Country FilesEast & HornCountry Profile 2014: DJIBOUTI

Sat,20Jan2018

Posted on Thursday, 06 February 2014 11:38

Country Profile 2014: DJIBOUTI

Irresistible strategic pull

Djibouti is capitalising on its geography, at the strategic pinch point in the Red Sea, controlling vital shipping lanes and facing politically turbulent Yemen. Foreign sponsors perhaps turn a blind eye to the more egregious behaviour of the regime because of the strong support President Ismail Omar Guelleh provides for Western security operations.

 

 

TABLE OF CONTENTS:

Top Djibouti Companies

Top Djibouti Banks

 

theafricareport-djbouti-72dpiIrresistible strategic pull

The government is happy to facilitate operations against pirates and terrorists

Regional dynamics in transport, power and water stimulate the business outlook

Djibouti is capitalising on its geography, at the strategic pinch point in the Red Sea, controlling vital shipping lanes and facing politically turbulent Yemen. Foreign sponsors perhaps turn a blind eye to the more egregious behaviour of the regime because of the strong support President Ismail Omar Guelleh provides for Western security operations. A proposal to have a NATO office in Djibouti as part of the so-called ‘Ocean Shield’ fight against Somali piracy is just the latest in a string of defence cooperation agreements.

At the US camp Lemonnier, purchased by the Americans from the French, a regular queue of Predator drones used to take off, mostly prosecuting the US war on terror in Afghanistan, but also raining death down on targets in Yemen and Somalia. The drones now depart from what is described as a “more remote location” – possibly some kind of floating facility–after official complaints about “aviation traffic issues”.

PORT OF ENTRY

Increasingly, it is Djibouti’s commercial geography that is generating cash for the Guelleh regime. First among a series of new ports along the shore, Doraleh port was fully upgraded by Dubai’s DP World in 2009. Now two more terminals are being built, one for livestock, one general purpose,with a 4km quayable to process 29m tons of cargo a year. China Merchants Group is funding the construction.

It has not all been plain sailing. The African Development Bank’s Legal Support Facility has helped the government renegotiate its contracts with DP World, which was seen as too favourable for the Dubai company. Meanwhile one of the hottest scandals of 2013 was the government’s suit in the London courts against Abdourahman Boreh, the ex-chairman of the Djibouti Ports and Free Zones Authority, who worked closely with DP World and other companies. The government was seeking to freeze his foreign assets, estimated at nearly $80m.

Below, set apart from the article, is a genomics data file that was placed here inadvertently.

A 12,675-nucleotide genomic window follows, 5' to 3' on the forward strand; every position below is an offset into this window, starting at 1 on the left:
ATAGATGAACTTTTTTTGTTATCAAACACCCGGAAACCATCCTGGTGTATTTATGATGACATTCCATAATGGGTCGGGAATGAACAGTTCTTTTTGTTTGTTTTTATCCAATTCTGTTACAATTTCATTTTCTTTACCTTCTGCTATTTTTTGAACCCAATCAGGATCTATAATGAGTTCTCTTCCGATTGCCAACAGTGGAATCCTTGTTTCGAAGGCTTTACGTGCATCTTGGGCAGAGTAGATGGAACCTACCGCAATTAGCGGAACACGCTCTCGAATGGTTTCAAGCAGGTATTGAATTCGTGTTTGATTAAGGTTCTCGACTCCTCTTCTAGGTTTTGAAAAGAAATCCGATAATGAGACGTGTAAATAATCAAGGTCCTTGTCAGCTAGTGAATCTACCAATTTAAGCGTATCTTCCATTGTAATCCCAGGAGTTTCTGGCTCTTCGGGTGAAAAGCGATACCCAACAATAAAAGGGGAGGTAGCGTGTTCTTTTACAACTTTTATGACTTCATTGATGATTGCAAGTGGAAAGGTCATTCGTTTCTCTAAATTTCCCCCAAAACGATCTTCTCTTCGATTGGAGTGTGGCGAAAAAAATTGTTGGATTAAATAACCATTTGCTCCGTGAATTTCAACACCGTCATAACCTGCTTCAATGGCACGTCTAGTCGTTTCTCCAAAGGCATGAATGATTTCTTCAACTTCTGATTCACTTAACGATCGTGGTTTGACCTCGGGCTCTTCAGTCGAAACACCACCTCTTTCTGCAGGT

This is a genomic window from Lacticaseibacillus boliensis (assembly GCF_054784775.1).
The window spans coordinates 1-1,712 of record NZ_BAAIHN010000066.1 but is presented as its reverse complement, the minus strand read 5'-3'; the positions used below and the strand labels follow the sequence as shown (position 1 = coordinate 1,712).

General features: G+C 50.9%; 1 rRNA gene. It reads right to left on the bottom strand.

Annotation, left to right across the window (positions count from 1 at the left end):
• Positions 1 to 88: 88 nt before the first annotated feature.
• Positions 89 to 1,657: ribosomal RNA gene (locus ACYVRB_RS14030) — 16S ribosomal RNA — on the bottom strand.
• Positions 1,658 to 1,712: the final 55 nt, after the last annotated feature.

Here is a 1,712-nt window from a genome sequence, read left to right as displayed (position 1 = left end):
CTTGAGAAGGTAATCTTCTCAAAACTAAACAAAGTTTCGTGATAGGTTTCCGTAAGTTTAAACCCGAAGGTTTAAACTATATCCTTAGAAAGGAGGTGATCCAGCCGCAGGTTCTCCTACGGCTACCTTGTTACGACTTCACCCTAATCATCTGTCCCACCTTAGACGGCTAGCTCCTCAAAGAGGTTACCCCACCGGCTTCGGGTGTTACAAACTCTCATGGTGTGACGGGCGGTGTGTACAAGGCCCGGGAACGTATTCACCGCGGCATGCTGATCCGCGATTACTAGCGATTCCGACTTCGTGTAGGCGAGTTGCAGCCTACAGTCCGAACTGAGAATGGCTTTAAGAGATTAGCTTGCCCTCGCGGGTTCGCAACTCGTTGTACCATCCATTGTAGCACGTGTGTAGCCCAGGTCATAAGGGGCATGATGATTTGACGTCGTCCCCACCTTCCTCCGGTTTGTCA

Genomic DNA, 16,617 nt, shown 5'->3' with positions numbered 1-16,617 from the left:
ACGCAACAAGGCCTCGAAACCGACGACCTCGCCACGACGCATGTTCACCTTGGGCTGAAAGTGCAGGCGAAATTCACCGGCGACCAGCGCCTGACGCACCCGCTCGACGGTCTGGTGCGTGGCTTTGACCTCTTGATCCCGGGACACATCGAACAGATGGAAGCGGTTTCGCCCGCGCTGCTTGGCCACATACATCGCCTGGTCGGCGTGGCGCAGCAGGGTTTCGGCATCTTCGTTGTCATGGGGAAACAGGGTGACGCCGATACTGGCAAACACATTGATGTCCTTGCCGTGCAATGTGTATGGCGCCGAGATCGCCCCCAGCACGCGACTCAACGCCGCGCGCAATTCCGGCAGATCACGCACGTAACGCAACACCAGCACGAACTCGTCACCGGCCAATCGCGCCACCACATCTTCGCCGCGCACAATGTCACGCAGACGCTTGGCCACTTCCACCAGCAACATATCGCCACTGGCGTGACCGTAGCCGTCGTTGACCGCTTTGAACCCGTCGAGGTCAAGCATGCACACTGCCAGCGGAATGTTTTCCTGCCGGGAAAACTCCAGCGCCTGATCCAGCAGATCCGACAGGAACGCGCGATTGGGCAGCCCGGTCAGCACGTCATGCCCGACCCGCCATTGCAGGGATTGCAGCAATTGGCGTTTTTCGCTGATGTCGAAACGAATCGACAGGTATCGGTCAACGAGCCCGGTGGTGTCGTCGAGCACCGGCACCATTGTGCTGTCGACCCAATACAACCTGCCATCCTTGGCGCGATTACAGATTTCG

Since the parliamentary elections in early 2013, the regime has been cracking down on the opposition, with the Union pour le Salut National spokesperson jailed twice, each time for two months, since the poll. However, the ruling Union pour une Majorité Presidentielle has subsequently opened negotiations with the party. Opposition concerns are fuelled by rampant inequality. The Arab Spring was felt in Djibouti, with riots in early 2011.

President Guelleh, who came to power almost 15 years ago after succeeding his uncle in 1999, changed the constitution in 2010 to allow himself a third term in office. He has said, “In 2016, I will go. This time, I can swear”.

GAP IN BENEFITS

The IMF, which has generally been supportive of the government’s macroeconomic policy, has been more critical recently, saying that the regime has done little to relieve wide spread poverty and that the bulk of the population hardly benefits from recent economic growth. In response, the government has set out plans for a new social support system, but 42% of the population lives in extreme poverty and 48% of the labour force is unemployed.

Still, with confident forecasts of continued growth of 5% a year, regional dynamics help the over all outlook. Astrong symbiotic link is developing between Addis Ababa and Djibouti City, pleasing the proselytisers of African economic integration. Ethiopia’s only access to the sea is via Djibouti, and trucks crawl bumper to bumper along the recently renovated high way. After numerous false starts, a rehabilitated railway may yet link the two capitals once again, and there is even a plan to create a direct route from Tadjourah to the Tigrayan city of Mekelle in Ethiopia.

A 280km electrical interconnection will allow the Ethiopian Electric Power Corporation to sell Djibouti up to 60MW of power, earning around $1.5m a month in the process. Djibouti’s own energy bills should come down too, freed from reliance on generators and thermal power plants, which should dampen both national and household inflation. It is not just electricity but water that is flowing across the border. In January 2013, Djibouti signed an agreement to purchase freshwater from the Ethiopian highlands to compensate for its own arid conditions, increasing its water supply from 20,000m3 to 120,000m3.

Top Djibouti Companies 

No companies from Djibouti featured in The Africa's Report's Top 500 Companies in Africa 2013.

 

Top Djibouti Banks

 

No banks from Djibouti featured in The Africa's Report's Top 200 Banks in Africa 2012.

 



 



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